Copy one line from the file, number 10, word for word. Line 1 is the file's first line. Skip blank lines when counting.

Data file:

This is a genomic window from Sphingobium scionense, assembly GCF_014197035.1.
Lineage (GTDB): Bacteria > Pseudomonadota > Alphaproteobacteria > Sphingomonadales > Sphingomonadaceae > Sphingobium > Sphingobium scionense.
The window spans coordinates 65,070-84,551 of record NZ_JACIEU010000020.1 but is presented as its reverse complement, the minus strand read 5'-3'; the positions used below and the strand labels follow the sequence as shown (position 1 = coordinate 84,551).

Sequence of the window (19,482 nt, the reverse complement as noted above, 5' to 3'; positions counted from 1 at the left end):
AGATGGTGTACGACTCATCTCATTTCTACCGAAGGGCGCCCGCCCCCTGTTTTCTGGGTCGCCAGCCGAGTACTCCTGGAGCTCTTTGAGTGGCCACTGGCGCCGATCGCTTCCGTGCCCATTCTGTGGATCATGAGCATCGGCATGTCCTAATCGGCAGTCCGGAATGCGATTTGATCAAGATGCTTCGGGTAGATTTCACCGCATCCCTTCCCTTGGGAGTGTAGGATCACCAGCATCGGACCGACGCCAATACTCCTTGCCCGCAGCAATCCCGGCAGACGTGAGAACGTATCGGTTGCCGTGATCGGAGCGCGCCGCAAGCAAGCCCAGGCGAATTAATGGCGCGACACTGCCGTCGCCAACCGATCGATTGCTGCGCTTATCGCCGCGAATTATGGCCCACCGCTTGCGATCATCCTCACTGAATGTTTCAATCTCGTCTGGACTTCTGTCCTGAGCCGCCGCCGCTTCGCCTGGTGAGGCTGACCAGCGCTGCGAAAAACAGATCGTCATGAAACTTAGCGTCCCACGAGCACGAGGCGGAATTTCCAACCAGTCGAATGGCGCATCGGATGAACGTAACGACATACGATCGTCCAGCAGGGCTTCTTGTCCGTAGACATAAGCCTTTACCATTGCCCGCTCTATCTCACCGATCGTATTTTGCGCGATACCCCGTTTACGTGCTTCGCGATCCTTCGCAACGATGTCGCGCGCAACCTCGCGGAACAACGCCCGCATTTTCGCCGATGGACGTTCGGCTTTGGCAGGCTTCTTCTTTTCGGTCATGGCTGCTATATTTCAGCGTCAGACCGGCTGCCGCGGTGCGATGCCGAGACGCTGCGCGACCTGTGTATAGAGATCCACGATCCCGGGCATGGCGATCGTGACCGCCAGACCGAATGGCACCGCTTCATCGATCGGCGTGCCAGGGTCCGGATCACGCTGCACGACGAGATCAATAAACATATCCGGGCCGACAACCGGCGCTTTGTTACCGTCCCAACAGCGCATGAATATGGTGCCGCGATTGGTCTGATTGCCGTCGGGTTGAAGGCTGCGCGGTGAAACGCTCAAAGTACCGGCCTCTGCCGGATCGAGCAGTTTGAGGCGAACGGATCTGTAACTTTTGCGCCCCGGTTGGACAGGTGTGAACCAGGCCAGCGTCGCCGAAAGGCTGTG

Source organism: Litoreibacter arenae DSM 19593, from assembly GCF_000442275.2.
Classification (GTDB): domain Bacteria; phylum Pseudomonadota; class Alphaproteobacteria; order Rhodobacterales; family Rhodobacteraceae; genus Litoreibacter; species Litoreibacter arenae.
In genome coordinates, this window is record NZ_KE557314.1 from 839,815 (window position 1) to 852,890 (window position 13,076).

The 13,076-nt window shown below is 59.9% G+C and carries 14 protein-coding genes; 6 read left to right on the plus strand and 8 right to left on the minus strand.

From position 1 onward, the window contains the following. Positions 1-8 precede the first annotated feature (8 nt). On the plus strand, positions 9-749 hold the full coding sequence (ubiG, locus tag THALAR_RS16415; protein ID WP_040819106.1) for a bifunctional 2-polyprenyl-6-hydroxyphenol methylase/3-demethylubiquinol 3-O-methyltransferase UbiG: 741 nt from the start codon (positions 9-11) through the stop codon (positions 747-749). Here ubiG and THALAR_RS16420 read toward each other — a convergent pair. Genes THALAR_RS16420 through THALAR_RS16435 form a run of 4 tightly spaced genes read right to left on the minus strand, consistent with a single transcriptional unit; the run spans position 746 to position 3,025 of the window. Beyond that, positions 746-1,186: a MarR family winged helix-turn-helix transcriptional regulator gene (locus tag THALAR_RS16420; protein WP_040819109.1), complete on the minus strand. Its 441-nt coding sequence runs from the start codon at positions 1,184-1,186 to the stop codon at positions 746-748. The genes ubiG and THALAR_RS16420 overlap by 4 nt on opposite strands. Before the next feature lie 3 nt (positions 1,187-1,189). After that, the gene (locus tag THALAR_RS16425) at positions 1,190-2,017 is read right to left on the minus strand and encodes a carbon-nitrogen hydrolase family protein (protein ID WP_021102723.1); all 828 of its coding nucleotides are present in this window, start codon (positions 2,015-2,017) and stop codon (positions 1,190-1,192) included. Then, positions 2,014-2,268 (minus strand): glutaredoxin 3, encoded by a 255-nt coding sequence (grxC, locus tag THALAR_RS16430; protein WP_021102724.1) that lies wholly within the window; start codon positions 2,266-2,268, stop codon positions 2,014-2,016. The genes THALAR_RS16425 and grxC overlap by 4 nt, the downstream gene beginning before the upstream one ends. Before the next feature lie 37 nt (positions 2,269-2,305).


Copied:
From position 1 onward, the window contains the following. Positions 1-8 precede the first annotated feature (8 nt). On the plus strand, positions 9-749 hold the full coding sequence (ubiG, locus tag THALAR_RS16415; protein ID WP_040819106.1) for a bifunctional 2-polyprenyl-6-hydroxyphenol methylase/3-demethylubiquinol 3-O-methyltransferase UbiG: 741 nt from the start codon (positions 9-11) through the stop codon (positions 747-749). Here ubiG and THALAR_RS16420 read toward each other — a convergent pair. Genes THALAR_RS16420 through THALAR_RS16435 form a run of 4 tightly spaced genes read right to left on the minus strand, consistent with a single transcriptional unit; the run spans position 746 to position 3,025 of the window. Beyond that, positions 746-1,186: a MarR family winged helix-turn-helix transcriptional regulator gene (locus tag THALAR_RS16420; protein WP_040819109.1), complete on the minus strand. Its 441-nt coding sequence runs from the start codon at positions 1,184-1,186 to the stop codon at positions 746-748. The genes ubiG and THALAR_RS16420 overlap by 4 nt on opposite strands. Before the next feature lie 3 nt (positions 1,187-1,189). After that, the gene (locus tag THALAR_RS16425) at positions 1,190-2,017 is read right to left on the minus strand and encodes a carbon-nitrogen hydrolase family protein (protein ID WP_021102723.1); all 828 of its coding nucleotides are present in this window, start codon (positions 2,015-2,017) and stop codon (positions 1,190-1,192) included. Then, positions 2,014-2,268 (minus strand): glutaredoxin 3, encoded by a 255-nt coding sequence (grxC, locus tag THALAR_RS16430; protein WP_021102724.1) that lies wholly within the window; start codon positions 2,266-2,268, stop codon positions 2,014-2,016. The genes THALAR_RS16425 and grxC overlap by 4 nt, the downstream gene beginning before the upstream one ends. Before the next feature lie 37 nt (positions 2,269-2,305).